Marc Garneau’s speech to the house
Thanks Derek for sending the transcript. Here it is
Science, Research and Innovation
On a personal note: if there is one reason more than any other that brought me into politics, it is the issue about which I am about to speak.
“Science, Research and Innovation are the foundations of a strong economy. They will create the jobs of tomorrow”
Mr. Speaker, it is clear to me that the current government does not understand what I have just said. This is particularly apparent if we look at their recent budget and indeed at all the budgets they’ve brought down.
Notwithstanding all their pronouncements, they have failed to grasp the importance of establishing policies that will ensure long term, predictable and globally competitive federal funding.
Before I get into details, I want to focus on a crucial part of what I’ve just said. I’m referring to: THE JOBS OF TOMORROW.
How is this different from the jobs of today?
First an important observation: the economic blueprint for Canada in the 20th century no longer applies. The Canada that was content to sell its natural resources and low-tech products to the rest of the World can no longer assume that it will remain prosperous in the 21st century. The world has changed, not only because of globalization but for other reasons as well. There is indeed a new paradigm at work.
And while resources remain an important component of our economy, it is knowledge and the resulting products and services that result from that knowledge that will ensure that we secure a prosperous future for our children. That is where the jobs of the future lie.
In this world where emerging countries now have hundreds of millions of new middle class, well educated citizens who have ferociously embraced the virtues of open competition, Canada risks being left standing while others race ahead. Emerging countries are not only producing low-tech manufactured products more cheaply than we are, they are beginning to produce high tech products that will soon flood global markets.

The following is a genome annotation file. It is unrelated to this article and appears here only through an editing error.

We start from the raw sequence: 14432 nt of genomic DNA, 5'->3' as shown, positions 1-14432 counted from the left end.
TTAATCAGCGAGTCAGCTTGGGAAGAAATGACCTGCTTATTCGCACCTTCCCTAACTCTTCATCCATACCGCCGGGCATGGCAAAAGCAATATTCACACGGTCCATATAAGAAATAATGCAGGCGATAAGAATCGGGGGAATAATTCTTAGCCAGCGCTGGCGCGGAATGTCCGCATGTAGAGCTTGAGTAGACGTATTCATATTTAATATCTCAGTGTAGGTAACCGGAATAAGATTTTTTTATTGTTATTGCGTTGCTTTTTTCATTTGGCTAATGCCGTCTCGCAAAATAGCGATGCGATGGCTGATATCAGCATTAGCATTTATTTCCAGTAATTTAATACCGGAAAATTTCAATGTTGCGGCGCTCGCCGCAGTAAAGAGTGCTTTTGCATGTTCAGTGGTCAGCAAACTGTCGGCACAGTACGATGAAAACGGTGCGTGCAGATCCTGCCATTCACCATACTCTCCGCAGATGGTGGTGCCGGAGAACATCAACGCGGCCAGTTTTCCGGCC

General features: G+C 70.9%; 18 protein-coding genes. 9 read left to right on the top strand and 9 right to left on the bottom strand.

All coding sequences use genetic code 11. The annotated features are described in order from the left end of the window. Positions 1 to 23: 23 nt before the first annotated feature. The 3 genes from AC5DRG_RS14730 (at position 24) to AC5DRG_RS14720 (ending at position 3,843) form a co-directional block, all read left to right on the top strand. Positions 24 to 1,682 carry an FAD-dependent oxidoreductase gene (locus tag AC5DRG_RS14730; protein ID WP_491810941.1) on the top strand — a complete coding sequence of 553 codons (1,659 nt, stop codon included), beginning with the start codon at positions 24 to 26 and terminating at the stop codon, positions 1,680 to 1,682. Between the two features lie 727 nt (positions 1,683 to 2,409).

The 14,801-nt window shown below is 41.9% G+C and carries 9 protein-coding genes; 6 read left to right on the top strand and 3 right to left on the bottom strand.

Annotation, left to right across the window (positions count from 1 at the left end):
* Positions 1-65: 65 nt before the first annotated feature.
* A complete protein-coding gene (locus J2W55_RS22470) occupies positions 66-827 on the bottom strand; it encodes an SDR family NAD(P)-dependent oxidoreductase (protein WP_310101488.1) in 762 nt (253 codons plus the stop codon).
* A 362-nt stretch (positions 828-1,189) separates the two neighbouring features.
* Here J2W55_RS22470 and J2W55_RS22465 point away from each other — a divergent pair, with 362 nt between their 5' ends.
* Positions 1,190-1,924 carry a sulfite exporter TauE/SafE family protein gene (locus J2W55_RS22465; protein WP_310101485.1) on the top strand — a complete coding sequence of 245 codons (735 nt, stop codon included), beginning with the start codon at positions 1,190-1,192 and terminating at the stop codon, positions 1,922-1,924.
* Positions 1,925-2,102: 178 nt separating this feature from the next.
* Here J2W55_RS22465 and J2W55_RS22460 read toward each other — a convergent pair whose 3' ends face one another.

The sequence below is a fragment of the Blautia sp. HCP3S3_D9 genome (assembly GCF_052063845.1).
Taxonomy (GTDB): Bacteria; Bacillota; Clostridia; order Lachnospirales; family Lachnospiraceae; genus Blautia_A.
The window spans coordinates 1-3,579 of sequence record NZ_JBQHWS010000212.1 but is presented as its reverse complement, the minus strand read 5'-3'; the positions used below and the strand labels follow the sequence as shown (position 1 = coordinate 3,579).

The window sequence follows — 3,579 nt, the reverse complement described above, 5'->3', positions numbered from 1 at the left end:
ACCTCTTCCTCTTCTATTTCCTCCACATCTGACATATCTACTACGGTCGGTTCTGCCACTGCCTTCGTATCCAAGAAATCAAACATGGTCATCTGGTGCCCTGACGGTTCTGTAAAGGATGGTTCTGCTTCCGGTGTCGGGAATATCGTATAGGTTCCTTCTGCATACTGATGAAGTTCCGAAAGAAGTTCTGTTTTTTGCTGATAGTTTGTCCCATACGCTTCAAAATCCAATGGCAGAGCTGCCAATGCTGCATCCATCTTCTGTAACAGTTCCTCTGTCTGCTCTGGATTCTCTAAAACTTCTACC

In this world where a country such as India produces more PhDs than the United States; in this world where the Internet has levelled the playing field in terms of access to knowledge, there are no longer any safe assumptions about the future other than the fact that knowledge and the application of that knowledge will determine who prospers.
In this interconnected world where Productivity and Innovation determine wealth and economic security, where does Canada stand?
Monsieur le président, les statistiques sont peu encourageantes.
Sur la question de la productivité, le Canada recule depuis les derniers cinq quarts, sa pire performance depuis 20 ans.
En autres mots, le Canada n’est pas compétitif face à la concurrence.
Sur la question de l’innovation, le Canada se classe au 13-ieme rang sur 17 selon une analyse du Conference Board of Canada réalisée en 2008.
Il n’y a certainement pas de quoi se réjouir. Sommes-nous en train de créer les emplois de l’avenir ?
La réponse est clairement NON !
Nous sommes fiers de nos succès comme Bombardier, Research In Motion, Ubisoft, Nortel, Apotex, notre secteur spatial et bien d’autres, mais la réalité est que nous devons faire encore mieux. Nous avons une population extrêmement bien éduquée et nous devons absolument l’exploiter.
Mais cela nécessite des politiques fédérales qui nous permettront de réaliser ce potentiel. Nos voisins le savent. Nos adversaires le savent. Seul ce gouvernement ne le sait pas.
As a first step Mr. Speaker, let me say the following:
Science, Research and Innovation require a long term approach, not an “ad hoc, one year at a time” approach. What is equally important if you believe in a long term approach is to SAY IT LOUD and CLEAR. Our scientists and our Knowledge based industries must hear it from the government. Hearing it allows them to plan for the long term. It allows them to truly commit themselves to research and innovation. It sends them the message that what they do is important for the future of our country.
Secondly Mr. Speaker, governments should not be trying to pick winners. They should not favour applied research if it means that fundamental research will suffer. They should not focus on commercially oriented science if this means that other science will suffer.
Doing so fails to recognize that great societies advance on all fronts and that all research benefits us all, often in ways that we had not anticipated. It is the supreme conceit for a government to assume otherwise.
This does not mean that certain strategic areas of research cannot be given an additional impetus. Playing to your strength or trying to take the lead in a particular field is a smart thing to do as long as it is not done at the expense of other research.
And of course Mr. Speaker, it doesn’t help to create a positive climate of cooperation between the government and our university stakeholders when the minister of State for Science and Technology bullies the Executive Director of the Canadian Association of University Teachers, as happened recently. Shouting, interrupting and telling your visitors to shut up only serves to create a chill between government and those with which it needs to create strong links.